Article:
Every year, the ABA Legal Technology Resource Center (LTRC) publishes TECHREPORT—a collection of easy-to-read breakouts of the annual ABA Legal Technology Survey Report, one of the leading surveys on how attorneys use technology. Practitioners, firms, and legal tech companies alike can use TECHREPORT to get a better grasp on legal technology trends and predictions.
Today’s excerpt is from the “Budgeting and Planning” report by Catherine Sanders Reach. Click here to download the full report.
In solo practices, the sole practitioner generally approves technology purchasing decisions, at an unsurprising 98%. In firms with 2-9 attorneys, all partners are most likely to approve purchasing decisions (42%), although 31% of the respondents asserted that the managing partner approved purchasing decisions. These decision makers were consistent for most firm sizes, though firms with 100-499 attorneys also had technology committees (20%) and C-level executives (20%) in on the approval process. Firms with 500+ attorneys equally charged an executive committee or C-level executives with purchasing decisions, at 29% each.
The question may not be who makes the decision to approve a technology purchase, but rather how that decision is arrived upon. In firms from small to large, new technology is purchased, but the process often does not engender adoption or usage by the firm. There are steps to take to help ensure that firms make smart choices and bring in new technology in a way that sees maximum potential use and adoption.
First, if you build/buy it, will they come? Firms need to create a technology team that includes not only the tech fans but the tech skeptics as well. The team should include all voices and users in the firms—the associates, partners, support staff and outsourced staff—even if they won’t necessarily be using the technology. If the technology will be rolled out firm-wide and replace an existing system or process, then plan for change management. What is change management? It is the processes, tools, and techniques to manage the people side of implementing new technology. Here are an abbreviated checklist for successful law firm technology purchasing and implementation:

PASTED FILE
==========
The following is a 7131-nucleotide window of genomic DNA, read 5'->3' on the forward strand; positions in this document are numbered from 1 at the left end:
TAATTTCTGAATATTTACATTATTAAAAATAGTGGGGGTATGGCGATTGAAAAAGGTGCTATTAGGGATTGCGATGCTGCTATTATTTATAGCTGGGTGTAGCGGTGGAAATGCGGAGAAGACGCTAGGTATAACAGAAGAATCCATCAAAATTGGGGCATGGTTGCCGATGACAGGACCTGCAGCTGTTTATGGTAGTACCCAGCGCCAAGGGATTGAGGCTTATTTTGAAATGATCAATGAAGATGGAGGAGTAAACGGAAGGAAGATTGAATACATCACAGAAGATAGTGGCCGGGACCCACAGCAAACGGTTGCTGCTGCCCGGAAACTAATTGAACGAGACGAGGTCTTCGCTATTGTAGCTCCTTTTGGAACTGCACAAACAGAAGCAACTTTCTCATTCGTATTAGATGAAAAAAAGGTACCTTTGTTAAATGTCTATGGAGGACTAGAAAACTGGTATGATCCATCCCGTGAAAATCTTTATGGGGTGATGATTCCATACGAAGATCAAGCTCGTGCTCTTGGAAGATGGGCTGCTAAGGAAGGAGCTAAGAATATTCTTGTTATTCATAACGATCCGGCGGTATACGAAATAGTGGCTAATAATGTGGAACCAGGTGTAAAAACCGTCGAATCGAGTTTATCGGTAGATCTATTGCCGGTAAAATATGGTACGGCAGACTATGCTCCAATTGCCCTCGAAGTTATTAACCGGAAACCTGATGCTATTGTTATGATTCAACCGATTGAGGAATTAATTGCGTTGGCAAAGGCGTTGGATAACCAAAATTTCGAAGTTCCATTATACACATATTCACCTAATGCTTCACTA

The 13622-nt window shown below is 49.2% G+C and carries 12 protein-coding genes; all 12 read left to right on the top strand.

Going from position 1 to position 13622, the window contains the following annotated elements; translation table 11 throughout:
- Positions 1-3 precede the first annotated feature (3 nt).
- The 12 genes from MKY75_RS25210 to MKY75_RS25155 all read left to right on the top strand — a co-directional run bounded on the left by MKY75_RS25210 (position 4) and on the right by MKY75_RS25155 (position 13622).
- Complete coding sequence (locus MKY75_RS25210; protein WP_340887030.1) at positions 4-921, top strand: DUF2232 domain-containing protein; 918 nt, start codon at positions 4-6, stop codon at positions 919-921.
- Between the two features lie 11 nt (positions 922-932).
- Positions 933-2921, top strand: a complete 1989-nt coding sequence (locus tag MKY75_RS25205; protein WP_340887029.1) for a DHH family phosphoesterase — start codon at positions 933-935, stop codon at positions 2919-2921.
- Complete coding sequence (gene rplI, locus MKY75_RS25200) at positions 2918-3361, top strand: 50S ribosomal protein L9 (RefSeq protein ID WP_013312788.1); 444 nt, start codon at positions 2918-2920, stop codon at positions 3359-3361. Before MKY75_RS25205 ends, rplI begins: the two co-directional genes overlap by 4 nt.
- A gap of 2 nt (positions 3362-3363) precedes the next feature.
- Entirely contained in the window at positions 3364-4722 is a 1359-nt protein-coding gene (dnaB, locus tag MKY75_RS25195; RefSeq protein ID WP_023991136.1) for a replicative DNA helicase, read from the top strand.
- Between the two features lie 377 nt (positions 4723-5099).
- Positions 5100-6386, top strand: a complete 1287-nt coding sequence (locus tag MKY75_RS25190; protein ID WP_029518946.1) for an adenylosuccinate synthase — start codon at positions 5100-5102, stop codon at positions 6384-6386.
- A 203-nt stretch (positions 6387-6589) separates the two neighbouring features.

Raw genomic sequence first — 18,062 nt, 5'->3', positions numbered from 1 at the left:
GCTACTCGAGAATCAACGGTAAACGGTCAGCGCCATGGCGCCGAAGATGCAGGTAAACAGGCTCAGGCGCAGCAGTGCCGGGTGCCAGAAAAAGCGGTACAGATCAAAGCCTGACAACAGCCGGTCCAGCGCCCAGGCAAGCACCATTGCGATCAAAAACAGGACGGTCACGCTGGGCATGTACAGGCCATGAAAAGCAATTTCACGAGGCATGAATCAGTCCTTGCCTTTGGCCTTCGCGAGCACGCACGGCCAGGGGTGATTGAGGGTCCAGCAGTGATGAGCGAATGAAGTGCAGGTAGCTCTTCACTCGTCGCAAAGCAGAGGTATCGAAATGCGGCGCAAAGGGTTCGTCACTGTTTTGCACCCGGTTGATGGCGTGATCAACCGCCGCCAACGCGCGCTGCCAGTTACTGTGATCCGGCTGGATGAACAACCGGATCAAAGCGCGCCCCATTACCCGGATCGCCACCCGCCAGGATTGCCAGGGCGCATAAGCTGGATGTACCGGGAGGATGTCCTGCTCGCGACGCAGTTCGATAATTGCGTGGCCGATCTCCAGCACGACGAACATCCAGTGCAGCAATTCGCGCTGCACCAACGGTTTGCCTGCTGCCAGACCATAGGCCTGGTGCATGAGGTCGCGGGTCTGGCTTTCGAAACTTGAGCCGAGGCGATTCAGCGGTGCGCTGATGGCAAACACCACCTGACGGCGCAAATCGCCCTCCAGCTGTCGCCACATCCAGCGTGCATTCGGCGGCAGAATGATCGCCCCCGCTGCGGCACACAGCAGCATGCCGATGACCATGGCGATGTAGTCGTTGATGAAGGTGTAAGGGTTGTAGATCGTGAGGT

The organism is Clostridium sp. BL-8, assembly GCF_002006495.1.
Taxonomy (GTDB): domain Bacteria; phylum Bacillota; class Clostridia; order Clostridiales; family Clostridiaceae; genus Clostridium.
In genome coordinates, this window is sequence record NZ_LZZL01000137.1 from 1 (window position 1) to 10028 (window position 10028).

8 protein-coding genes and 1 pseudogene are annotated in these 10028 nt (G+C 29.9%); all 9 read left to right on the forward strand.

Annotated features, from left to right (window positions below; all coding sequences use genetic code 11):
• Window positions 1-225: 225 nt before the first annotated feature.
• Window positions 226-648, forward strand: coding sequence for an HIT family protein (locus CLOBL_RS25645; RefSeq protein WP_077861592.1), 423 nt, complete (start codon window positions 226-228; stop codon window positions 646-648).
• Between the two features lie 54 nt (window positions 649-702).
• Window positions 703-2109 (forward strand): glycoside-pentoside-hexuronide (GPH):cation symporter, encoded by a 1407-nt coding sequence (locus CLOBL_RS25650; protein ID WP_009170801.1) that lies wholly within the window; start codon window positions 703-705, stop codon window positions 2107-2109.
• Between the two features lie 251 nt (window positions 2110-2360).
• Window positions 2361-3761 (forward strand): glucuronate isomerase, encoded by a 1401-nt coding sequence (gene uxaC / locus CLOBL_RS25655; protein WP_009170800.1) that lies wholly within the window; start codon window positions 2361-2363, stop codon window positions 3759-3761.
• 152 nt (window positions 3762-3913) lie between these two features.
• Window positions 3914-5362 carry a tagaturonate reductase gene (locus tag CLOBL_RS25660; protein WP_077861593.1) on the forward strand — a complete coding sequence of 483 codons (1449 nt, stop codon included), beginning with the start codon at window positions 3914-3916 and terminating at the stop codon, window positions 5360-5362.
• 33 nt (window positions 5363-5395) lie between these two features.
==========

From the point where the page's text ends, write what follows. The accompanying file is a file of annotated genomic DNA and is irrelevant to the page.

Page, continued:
- Conduct an assessment of the firm, its users, and their needs. The most important question to ask is: “What problem(s) are we trying to solve?”
- Research the available technology, including talking to referrals, reading reviews, and thinking outside the box for ways to meet the firm’s needs.
- Try it out—get a demonstration with the vendor and once the list has been whittled down sufficiently, get a trial. Make sure to budget the time to really use the software/technology during the trial period and include all potential users.
- Evaluate it by comparing your list of absolute necessities with the features the software offers.
- Determine the TCO (Total Cost of Ownership), including licenses, maintenance, migration, support, training, etc.
- Buy it! But, you aren’t finished yet…
- Implement it, including a roll-out strategy, training, and commitment to using the new product.